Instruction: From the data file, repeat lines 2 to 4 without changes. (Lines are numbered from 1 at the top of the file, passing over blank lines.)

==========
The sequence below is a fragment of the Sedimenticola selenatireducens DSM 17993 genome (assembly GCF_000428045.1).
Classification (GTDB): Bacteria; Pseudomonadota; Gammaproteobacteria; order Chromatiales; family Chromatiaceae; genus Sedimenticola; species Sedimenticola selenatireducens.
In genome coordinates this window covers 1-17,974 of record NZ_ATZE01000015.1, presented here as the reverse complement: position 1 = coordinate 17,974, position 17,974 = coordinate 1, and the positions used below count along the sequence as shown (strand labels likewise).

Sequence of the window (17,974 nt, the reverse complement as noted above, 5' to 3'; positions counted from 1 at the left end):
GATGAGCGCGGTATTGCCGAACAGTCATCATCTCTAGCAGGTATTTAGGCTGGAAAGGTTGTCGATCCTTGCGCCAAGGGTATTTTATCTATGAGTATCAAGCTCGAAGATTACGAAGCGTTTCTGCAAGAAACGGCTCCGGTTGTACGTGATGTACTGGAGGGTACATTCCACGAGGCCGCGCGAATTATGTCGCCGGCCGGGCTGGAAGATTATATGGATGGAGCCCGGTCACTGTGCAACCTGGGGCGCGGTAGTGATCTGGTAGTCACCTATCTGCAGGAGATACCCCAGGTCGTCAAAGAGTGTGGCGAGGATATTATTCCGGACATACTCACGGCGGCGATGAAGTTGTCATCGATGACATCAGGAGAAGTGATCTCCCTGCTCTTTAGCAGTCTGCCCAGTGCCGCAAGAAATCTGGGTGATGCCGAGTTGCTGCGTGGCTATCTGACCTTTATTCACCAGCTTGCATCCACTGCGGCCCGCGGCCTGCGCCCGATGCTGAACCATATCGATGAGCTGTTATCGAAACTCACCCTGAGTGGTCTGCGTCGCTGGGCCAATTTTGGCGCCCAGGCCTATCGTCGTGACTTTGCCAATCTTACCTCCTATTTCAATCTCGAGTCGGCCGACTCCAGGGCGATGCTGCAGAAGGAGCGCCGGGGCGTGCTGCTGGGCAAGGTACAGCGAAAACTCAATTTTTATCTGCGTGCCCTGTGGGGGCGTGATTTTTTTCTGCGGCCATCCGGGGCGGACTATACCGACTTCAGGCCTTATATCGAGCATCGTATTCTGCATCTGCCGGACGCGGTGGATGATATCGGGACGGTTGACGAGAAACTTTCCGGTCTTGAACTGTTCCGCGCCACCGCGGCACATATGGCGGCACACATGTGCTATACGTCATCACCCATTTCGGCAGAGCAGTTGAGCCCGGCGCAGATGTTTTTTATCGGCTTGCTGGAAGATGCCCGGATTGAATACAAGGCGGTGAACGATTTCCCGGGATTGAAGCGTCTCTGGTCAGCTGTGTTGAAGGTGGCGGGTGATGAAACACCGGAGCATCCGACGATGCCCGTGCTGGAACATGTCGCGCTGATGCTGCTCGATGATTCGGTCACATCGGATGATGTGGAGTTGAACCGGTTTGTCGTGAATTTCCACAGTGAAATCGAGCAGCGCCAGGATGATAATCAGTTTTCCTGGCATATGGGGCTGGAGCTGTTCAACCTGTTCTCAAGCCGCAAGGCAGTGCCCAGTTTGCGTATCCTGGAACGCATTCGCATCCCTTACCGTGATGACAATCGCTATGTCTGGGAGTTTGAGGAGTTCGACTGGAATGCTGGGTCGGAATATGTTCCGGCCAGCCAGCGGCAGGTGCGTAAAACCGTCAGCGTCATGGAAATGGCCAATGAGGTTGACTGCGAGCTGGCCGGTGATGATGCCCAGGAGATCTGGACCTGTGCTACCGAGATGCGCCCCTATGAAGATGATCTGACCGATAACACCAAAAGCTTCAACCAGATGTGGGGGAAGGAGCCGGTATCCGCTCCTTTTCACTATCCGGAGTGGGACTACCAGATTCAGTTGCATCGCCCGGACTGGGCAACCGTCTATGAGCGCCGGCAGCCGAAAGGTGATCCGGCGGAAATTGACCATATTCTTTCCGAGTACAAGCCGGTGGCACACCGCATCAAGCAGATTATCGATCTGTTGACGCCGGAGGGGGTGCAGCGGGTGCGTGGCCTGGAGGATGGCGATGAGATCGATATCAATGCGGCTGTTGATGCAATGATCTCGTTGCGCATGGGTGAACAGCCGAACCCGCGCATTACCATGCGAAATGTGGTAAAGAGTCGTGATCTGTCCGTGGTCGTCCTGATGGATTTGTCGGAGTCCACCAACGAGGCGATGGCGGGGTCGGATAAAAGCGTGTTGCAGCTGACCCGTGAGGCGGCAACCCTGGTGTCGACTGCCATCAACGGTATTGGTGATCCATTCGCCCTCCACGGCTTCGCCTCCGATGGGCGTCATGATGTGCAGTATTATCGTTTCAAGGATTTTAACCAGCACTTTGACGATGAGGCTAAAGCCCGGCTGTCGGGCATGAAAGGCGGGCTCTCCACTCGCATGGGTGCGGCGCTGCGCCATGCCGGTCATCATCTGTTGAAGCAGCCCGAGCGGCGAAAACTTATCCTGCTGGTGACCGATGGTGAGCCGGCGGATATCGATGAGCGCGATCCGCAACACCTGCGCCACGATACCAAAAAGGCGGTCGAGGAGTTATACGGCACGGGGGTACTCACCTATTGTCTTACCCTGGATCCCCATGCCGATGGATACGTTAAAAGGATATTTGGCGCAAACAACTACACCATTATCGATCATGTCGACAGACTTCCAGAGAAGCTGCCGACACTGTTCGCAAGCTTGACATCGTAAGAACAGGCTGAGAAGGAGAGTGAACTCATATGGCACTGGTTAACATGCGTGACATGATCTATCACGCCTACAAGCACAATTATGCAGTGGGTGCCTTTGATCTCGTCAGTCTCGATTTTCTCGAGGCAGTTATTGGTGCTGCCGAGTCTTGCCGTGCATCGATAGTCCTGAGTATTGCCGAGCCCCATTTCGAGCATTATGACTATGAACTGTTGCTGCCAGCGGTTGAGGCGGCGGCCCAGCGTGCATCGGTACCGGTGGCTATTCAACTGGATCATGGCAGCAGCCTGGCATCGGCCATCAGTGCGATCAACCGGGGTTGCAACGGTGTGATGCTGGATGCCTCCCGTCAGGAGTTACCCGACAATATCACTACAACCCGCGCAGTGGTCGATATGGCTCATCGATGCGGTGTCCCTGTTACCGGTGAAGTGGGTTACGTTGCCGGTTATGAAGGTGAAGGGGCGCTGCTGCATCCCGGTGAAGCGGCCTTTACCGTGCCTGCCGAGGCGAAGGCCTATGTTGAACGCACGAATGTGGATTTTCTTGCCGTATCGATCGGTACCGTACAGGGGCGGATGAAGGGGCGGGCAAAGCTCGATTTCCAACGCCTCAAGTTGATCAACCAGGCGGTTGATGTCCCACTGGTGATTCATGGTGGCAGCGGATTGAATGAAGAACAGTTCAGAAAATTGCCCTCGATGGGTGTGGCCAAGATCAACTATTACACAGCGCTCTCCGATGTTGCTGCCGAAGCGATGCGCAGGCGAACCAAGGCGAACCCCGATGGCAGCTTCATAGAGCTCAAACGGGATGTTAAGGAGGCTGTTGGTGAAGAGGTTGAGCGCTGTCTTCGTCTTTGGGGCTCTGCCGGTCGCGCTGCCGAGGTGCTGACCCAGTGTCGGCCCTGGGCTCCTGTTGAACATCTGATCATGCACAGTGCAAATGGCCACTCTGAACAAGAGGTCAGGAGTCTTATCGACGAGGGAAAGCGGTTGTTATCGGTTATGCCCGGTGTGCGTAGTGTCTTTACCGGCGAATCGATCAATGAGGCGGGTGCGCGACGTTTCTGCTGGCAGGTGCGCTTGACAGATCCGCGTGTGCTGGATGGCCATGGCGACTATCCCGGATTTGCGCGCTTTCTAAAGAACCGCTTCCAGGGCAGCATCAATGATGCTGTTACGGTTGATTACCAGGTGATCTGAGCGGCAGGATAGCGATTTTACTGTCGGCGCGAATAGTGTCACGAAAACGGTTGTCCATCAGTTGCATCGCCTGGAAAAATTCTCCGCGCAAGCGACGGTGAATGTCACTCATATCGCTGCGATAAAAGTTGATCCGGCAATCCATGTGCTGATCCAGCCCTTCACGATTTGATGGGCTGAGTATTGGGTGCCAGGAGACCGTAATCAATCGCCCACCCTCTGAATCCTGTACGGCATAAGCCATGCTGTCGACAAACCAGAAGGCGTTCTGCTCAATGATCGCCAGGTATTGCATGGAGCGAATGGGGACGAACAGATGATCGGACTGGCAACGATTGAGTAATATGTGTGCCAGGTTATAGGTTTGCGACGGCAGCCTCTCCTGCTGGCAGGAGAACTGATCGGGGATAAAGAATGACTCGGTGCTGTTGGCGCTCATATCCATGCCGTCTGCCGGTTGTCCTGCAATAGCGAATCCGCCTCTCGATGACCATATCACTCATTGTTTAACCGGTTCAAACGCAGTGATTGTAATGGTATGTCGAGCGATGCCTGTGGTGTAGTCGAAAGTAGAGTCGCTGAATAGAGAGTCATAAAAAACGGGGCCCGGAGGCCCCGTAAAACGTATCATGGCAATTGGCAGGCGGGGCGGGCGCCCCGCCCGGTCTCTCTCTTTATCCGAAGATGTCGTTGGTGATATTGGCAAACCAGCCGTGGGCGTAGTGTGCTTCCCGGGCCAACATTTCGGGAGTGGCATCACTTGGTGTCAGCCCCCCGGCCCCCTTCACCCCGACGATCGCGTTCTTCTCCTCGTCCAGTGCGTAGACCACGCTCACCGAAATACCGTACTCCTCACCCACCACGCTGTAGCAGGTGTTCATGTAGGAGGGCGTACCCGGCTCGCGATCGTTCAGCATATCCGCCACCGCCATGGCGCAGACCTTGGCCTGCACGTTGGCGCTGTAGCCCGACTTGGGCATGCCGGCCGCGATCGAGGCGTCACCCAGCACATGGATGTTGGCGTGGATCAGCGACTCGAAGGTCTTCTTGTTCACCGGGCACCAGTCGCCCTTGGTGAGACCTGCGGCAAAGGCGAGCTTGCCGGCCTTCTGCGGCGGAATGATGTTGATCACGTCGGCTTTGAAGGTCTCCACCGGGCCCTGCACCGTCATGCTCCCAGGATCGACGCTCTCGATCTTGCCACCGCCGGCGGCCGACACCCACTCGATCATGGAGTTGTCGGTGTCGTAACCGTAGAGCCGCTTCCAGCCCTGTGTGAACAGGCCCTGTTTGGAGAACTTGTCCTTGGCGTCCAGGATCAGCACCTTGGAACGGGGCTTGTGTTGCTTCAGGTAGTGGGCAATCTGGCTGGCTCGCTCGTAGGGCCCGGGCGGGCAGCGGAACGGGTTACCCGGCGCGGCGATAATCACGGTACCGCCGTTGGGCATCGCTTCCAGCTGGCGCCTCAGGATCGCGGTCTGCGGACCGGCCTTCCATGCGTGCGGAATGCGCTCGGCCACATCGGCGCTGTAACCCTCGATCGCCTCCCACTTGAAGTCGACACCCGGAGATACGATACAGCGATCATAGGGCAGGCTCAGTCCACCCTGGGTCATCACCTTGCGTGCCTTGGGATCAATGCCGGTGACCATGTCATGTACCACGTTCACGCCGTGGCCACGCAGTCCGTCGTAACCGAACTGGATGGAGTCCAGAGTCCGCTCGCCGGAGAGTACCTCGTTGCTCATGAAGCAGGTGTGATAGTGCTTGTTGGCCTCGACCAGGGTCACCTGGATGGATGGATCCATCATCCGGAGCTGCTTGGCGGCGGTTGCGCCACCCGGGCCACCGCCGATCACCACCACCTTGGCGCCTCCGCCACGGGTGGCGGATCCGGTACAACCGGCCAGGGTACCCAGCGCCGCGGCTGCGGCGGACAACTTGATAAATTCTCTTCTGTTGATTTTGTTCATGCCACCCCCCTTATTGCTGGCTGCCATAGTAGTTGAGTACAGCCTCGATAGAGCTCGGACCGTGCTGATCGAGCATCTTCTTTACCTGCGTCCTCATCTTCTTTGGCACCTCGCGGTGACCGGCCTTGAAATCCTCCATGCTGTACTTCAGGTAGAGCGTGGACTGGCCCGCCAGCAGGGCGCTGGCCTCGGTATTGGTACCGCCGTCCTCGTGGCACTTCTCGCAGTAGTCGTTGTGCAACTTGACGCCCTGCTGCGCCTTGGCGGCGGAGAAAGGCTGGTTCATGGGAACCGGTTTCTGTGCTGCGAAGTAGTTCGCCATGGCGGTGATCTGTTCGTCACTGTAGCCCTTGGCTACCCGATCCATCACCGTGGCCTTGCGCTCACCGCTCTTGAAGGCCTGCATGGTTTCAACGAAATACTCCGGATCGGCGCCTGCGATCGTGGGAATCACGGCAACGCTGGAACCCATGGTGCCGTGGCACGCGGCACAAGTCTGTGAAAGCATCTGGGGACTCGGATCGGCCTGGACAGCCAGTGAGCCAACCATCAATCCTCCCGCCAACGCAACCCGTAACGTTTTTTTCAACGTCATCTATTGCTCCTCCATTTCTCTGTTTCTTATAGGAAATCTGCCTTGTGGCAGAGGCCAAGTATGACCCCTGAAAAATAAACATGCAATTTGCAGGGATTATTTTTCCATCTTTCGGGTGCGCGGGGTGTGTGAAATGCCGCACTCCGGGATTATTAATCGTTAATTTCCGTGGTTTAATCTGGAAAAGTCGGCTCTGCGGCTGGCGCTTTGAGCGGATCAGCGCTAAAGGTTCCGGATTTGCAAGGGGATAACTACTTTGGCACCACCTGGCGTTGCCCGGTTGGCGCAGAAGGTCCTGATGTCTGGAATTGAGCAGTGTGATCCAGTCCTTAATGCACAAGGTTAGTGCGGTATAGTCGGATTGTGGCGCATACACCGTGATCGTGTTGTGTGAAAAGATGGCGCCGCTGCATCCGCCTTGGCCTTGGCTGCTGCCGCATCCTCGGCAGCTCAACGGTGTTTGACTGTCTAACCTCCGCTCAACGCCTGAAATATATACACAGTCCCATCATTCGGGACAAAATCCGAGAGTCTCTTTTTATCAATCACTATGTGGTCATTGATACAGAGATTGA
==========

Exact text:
Classification (GTDB): Bacteria; Pseudomonadota; Gammaproteobacteria; order Chromatiales; family Chromatiaceae; genus Sedimenticola; species Sedimenticola selenatireducens.
In genome coordinates this window covers 1-17,974 of record NZ_ATZE01000015.1, presented here as the reverse complement: position 1 = coordinate 17,974, position 17,974 = coordinate 1, and the positions used below count along the sequence as shown (strand labels likewise).

Sequence of the window (17,974 nt, the reverse complement as noted above, 5' to 3'; positions counted from 1 at the left end):